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Churchill’s tireless role in his “endless moving picture” was evident even when he was on holiday. While staying as a guest at Sir Philip Sassoon’s luxurious coastal home, he would excuse himself for several hours to work on his war memoirs.
Aware of his propensity to work all the time, he wrote Clementine from the Duke of Westminster’s villa in March that he was enjoying painting and riding. “1 have not done a scrap of work. This is the first time such a thing has happened to me. I am evidently ‘growing up’ at last.”
The threat of Bolshevism remained his prime concern. In a speech at Sunderland he asked his audience: “Was there ever a more awful spectacle in the whole history of the world than is unfolded by the agony of Russia?” One of his fears was that Prime Minister David Lloyd George would concede too much to Russian interests at the Paris Peace Conference.
Frances Stevenson recorded the following exchange between Churchill and Lloyd George: “Winston still raving on the subject of the Bolsheviks, and ragging D [David] about the New World. ‘Don’t you make any mistake,’ he said to D. ‘You’re not going to get your new world. The old world is a good enough place for me, and there’s life in the old dog yet. It’s going to sit up and wag its tail.’
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Two of the great antagonists in Russia’s post revolutionary years were Churchill and Trotsky. Churchill was British Secretary of State for War; Trotsky commanded the Red Army. Trotsky won.
Many of Churchill’s colleagues felt that his concern over the Bolshevik victory in Russia was turning into an obsession, excluding all else from his mind. The press called it “Mr. Churchill’s Private War.’ Lloyd George’s jibe that Churchill’s ‘ducal blood revolted against the wholesale liquidation of Grand Dukes” may have had some truth. Churchill likened the conveyance of Lenin across Germany to Russia in a sealed train to ‘a plague bacillus and more deadly than any bomb” and he called Bolshevism “foul baboonery.’ After he warned the House of the dangers of world-wide revolution, A.J. Balfour told him, ‘I admire the exaggerated way you tell the truth.”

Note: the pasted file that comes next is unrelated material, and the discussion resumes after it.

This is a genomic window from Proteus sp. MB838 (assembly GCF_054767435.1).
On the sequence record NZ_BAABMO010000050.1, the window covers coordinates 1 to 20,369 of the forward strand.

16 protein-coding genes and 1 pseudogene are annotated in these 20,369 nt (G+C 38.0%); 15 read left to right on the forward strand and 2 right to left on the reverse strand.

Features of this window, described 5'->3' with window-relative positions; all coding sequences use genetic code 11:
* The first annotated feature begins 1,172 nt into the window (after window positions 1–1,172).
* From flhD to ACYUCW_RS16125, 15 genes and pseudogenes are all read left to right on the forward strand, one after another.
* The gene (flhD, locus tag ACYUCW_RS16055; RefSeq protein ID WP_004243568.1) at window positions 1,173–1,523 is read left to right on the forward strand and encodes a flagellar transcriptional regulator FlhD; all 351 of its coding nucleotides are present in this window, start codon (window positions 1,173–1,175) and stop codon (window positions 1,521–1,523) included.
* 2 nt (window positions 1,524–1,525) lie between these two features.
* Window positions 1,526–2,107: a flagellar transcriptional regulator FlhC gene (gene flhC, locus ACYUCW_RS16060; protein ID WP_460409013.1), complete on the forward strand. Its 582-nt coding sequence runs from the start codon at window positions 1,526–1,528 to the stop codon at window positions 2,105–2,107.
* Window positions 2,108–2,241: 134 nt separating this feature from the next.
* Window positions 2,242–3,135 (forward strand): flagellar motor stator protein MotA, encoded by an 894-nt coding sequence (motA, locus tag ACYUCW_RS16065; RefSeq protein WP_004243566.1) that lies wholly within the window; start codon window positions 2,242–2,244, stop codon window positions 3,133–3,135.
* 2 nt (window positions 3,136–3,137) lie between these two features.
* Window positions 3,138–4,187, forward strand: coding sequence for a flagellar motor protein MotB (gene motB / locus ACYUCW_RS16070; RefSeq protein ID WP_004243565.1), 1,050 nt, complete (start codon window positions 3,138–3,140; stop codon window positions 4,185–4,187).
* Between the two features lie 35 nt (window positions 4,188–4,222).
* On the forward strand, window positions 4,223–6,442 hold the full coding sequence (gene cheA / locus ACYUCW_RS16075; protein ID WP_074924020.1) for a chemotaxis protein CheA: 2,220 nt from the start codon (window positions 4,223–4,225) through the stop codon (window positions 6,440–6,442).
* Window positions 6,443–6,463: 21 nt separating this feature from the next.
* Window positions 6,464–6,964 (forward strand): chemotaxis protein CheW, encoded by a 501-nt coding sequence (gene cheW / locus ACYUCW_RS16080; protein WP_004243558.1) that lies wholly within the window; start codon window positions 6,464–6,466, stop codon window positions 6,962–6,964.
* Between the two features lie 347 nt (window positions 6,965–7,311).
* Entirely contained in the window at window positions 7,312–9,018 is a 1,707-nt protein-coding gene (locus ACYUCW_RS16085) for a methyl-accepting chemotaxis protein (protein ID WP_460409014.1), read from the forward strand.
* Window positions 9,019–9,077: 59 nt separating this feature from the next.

The final blow came when Lloyd George and French Premier Clemenceau refused to provide further aid to the White Russian forces. At year’s end Churchill warned that very great evils will come upon the world, and particularly upon Great Britain, as a consequence of the neglect and divided policies of this year on the part of the Allies and of ourselves. We shall find ourselves confronted almost immediately with a united Bolshevik Russia highly militarised and building itself up on victories easily won over opponents in disarray.”